Peruvian hake

Merluccius gayi peruanus

Merluza peruana (Spanish), Peru hake

1. What is it?

Peruvian hake (Merluccius gayi peruanus) are migratory, bottom-dwelling species with moderate resilience to high fishing pressure. The Peruvian hake stock is considered to be over-exploited, overfished and close to collapse. A recovery plan has been implemented and the stock is showing signs of recovery; however, biomass remains at very low levels.

2. How was it caught or farmed?

Peruvian hake are caught using demersal otter trawls, which deploy nets that are dragged along the sea bed at different depths. Trawling is not a very selective fishing method and a number of juvenile Peruvian hake and other species are often caught in the nets (fish, sharks and rays). There is insufficient information available regarding the impact on birds and other endangered, threatened or protected species (ETP). This type of trawling is known to damage the seabed; although the extent and impact of damage remains unknown.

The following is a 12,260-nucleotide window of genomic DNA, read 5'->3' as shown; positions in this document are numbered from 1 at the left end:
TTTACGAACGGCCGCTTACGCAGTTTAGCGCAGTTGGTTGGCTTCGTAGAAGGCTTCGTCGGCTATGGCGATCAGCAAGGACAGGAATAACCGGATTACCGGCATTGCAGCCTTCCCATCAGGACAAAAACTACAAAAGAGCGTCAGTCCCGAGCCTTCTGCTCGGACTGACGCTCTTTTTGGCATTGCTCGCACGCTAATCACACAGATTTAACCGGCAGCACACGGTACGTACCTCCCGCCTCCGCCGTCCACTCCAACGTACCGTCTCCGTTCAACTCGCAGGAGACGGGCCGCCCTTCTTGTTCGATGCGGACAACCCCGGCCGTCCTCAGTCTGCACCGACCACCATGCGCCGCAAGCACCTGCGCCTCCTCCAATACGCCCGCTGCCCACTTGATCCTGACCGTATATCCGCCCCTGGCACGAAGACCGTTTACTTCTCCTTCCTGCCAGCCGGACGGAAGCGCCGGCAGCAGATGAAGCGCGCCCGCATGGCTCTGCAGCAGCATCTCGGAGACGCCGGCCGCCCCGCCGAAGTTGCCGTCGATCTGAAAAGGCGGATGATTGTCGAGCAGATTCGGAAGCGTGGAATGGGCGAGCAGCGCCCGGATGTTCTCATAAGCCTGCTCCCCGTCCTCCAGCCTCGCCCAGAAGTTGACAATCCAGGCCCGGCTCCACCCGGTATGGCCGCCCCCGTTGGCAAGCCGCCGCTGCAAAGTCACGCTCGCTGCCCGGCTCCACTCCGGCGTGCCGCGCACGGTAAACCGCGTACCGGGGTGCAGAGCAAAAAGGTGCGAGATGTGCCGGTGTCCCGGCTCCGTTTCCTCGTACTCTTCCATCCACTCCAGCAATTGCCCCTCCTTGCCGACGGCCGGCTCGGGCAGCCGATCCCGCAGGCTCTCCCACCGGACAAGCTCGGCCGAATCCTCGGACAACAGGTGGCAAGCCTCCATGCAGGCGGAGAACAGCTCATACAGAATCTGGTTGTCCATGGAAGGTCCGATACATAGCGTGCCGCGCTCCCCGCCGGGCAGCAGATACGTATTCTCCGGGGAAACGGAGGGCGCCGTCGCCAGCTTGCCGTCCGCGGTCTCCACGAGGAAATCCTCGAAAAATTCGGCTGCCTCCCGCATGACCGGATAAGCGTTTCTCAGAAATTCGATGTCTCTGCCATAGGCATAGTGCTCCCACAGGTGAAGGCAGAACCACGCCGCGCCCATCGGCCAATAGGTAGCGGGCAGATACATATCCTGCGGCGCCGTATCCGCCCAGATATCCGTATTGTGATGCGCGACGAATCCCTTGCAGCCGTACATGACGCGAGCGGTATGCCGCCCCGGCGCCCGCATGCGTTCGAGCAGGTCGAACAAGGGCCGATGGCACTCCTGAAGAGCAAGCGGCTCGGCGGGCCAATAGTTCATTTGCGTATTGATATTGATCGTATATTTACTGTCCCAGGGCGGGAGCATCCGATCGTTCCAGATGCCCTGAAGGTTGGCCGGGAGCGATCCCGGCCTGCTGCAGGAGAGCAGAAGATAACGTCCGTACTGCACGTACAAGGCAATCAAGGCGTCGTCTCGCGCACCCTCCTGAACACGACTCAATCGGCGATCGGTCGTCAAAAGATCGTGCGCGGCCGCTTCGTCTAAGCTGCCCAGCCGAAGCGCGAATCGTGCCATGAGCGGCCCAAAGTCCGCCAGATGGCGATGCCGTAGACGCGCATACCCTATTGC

3. Where is it from?

Peruvian hake are caught along within the Peru EEZ (FAO 87) and imported into South Africa. Management in this fishery is considered to be marginally effective due to lack of information around the impact on ETP species and non-target species as well as poor levels of compliance. Some management measures are in place such as a closed season and area restrictions; however, their effectiveness remains unknown.


Fishing Type: Demersal otter trawl

Origin: Imported - FAO 87

Trawl nets with special accessories or doors (known as otterboards), designed to keep the nets open, are dragged along the seafloor. Demersal trawling is known to damage the seabed and is non-selective, resulting in the incidental bycatch of a number of species (fishes, sharks, rays and seabirds).